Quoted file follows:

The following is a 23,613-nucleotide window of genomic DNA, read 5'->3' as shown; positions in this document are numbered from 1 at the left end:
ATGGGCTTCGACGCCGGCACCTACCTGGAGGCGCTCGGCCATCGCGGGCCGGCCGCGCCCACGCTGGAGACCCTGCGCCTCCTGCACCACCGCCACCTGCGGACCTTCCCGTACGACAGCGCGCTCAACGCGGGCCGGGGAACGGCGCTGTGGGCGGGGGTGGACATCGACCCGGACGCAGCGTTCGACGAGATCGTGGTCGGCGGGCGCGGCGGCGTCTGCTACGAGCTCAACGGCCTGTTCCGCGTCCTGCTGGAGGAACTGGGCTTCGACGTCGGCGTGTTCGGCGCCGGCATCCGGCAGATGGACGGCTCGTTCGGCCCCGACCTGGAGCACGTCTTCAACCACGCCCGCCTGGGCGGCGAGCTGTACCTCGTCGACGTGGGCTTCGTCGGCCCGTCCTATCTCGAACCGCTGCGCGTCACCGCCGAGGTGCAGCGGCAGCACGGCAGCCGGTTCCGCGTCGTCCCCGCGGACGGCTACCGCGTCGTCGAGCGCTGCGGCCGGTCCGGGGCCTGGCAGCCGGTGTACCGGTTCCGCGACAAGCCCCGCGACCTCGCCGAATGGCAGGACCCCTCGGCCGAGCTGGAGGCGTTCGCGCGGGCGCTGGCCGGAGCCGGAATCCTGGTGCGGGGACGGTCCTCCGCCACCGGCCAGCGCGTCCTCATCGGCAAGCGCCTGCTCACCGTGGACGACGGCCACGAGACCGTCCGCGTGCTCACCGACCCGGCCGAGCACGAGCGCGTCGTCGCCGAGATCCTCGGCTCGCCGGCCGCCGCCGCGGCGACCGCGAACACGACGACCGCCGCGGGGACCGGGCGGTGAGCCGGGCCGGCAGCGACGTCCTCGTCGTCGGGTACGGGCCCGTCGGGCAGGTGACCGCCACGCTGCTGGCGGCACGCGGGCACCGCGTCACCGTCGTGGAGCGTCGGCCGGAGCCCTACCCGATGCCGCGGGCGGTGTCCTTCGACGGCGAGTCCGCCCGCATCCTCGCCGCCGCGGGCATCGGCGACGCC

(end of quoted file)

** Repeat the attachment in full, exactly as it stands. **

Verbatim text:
The following is a 23,613-nucleotide window of genomic DNA, read 5'->3' as shown; positions in this document are numbered from 1 at the left end:
ATGGGCTTCGACGCCGGCACCTACCTGGAGGCGCTCGGCCATCGCGGGCCGGCCGCGCCCACGCTGGAGACCCTGCGCCTCCTGCACCACCGCCACCTGCGGACCTTCCCGTACGACAGCGCGCTCAACGCGGGCCGGGGAACGGCGCTGTGGGCGGGGGTGGACATCGACCCGGACGCAGCGTTCGACGAGATCGTGGTCGGCGGGCGCGGCGGCGTCTGCTACGAGCTCAACGGCCTGTTCCGCGTCCTGCTGGAGGAACTGGGCTTCGACGTCGGCGTGTTCGGCGCCGGCATCCGGCAGATGGACGGCTCGTTCGGCCCCGACCTGGAGCACGTCTTCAACCACGCCCGCCTGGGCGGCGAGCTGTACCTCGTCGACGTGGGCTTCGTCGGCCCGTCCTATCTCGAACCGCTGCGCGTCACCGCCGAGGTGCAGCGGCAGCACGGCAGCCGGTTCCGCGTCGTCCCCGCGGACGGCTACCGCGTCGTCGAGCGCTGCGGCCGGTCCGGGGCCTGGCAGCCGGTGTACCGGTTCCGCGACAAGCCCCGCGACCTCGCCGAATGGCAGGACCCCTCGGCCGAGCTGGAGGCGTTCGCGCGGGCGCTGGCCGGAGCCGGAATCCTGGTGCGGGGACGGTCCTCCGCCACCGGCCAGCGCGTCCTCATCGGCAAGCGCCTGCTCACCGTGGACGACGGCCACGAGACCGTCCGCGTGCTCACCGACCCGGCCGAGCACGAGCGCGTCGTCGCCGAGATCCTCGGCTCGCCGGCCGCCGCCGCGGCGACCGCGAACACGACGACCGCCGCGGGGACCGGGCGGTGAGCCGGGCCGGCAGCGACGTCCTCGTCGTCGGGTACGGGCCCGTCGGGCAGGTGACCGCCACGCTGCTGGCGGCACGCGGGCACCGCGTCACCGTCGTGGAGCGTCGGCCGGAGCCCTACCCGATGCCGCGGGCGGTGTCCTTCGACGGCGAGTCCGCCCGCATCCTCGCCGCCGCGGGCATCGGCGACGCC